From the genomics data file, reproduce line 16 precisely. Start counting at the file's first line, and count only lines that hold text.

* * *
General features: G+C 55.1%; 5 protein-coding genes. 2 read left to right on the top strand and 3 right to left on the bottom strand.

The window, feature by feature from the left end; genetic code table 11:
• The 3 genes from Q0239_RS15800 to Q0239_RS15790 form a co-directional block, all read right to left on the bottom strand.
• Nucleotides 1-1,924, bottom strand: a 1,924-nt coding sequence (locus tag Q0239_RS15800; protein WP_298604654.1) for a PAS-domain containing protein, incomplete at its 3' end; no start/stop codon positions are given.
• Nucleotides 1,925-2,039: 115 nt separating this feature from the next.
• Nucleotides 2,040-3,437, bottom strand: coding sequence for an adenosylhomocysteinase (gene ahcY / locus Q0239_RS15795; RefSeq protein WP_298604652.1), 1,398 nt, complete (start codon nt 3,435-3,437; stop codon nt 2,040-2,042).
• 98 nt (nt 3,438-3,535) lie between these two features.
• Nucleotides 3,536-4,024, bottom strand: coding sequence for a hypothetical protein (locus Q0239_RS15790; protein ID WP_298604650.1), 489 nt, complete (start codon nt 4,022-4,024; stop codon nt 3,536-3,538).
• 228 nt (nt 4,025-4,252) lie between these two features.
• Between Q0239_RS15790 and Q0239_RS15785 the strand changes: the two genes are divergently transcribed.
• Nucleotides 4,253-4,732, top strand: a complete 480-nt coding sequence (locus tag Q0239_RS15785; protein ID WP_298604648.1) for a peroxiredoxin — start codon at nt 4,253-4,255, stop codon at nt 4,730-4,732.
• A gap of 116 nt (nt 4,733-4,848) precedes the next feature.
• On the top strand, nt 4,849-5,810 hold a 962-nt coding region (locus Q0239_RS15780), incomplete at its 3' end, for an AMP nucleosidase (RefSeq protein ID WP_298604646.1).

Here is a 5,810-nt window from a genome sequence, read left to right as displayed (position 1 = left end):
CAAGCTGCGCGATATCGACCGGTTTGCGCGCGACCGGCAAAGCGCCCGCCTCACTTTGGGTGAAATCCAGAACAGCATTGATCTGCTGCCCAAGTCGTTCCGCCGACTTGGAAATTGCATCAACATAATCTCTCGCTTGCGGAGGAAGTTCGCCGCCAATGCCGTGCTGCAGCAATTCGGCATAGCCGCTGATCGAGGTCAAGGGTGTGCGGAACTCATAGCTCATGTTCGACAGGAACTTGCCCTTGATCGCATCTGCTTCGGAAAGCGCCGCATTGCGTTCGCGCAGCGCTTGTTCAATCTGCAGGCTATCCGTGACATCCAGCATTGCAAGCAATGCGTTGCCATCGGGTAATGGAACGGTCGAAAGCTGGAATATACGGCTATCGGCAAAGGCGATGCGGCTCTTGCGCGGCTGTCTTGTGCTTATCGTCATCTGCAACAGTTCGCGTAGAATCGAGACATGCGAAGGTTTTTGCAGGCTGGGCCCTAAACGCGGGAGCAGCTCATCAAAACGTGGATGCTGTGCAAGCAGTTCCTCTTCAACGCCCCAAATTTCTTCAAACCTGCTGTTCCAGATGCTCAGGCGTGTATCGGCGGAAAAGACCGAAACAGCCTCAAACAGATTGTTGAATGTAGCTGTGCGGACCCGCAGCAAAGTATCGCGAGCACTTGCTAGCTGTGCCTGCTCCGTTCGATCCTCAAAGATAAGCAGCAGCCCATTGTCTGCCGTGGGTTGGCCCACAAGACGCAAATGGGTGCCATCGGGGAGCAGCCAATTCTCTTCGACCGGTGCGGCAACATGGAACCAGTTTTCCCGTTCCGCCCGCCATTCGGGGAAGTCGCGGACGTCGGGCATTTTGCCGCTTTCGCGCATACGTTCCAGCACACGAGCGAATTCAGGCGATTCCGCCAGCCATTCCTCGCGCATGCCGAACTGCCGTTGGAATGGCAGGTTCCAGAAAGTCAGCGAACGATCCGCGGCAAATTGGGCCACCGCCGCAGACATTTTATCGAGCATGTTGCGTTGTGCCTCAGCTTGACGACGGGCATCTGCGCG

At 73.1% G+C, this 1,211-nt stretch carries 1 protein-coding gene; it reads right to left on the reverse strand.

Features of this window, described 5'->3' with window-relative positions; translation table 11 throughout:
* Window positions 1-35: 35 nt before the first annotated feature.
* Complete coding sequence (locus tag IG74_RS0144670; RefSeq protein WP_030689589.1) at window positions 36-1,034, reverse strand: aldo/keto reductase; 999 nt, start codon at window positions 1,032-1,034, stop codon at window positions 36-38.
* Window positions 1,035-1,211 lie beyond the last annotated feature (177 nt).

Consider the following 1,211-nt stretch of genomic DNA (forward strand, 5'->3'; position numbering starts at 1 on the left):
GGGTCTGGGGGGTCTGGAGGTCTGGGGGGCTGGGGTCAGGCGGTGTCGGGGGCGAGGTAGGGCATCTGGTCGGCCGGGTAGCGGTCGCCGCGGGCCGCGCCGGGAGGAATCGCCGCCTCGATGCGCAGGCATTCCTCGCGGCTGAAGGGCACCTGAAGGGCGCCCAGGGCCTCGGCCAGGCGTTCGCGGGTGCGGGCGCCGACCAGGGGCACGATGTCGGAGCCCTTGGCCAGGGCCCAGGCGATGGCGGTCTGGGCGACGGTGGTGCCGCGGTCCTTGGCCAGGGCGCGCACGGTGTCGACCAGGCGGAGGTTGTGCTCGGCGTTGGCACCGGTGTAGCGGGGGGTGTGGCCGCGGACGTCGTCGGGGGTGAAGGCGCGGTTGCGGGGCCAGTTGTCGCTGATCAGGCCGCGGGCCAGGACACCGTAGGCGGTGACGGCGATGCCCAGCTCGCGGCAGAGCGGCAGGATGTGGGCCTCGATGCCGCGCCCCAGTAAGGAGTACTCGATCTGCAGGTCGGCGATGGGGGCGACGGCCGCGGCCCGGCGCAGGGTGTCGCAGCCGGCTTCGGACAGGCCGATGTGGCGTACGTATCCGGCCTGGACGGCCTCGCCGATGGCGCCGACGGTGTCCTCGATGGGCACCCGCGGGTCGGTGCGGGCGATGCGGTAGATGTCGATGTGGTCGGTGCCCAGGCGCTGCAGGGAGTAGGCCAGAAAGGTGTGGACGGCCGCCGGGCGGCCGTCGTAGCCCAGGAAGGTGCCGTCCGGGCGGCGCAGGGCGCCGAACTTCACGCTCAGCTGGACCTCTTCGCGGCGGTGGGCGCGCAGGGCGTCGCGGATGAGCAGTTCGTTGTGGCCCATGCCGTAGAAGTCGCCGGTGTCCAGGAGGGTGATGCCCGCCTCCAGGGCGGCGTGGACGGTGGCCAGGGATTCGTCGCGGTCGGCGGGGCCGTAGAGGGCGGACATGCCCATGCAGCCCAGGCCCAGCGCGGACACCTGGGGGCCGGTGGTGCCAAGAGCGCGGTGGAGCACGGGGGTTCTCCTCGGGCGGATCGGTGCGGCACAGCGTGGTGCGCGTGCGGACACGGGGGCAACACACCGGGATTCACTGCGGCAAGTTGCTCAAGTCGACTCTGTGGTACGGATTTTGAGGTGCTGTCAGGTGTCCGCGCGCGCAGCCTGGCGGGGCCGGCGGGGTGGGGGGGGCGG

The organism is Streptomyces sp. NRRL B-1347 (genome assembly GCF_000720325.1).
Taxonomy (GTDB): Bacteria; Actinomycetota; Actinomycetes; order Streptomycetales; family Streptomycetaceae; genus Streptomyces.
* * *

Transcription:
At 73.1% G+C, this 1,211-nt stretch carries 1 protein-coding gene; it reads right to left on the reverse strand.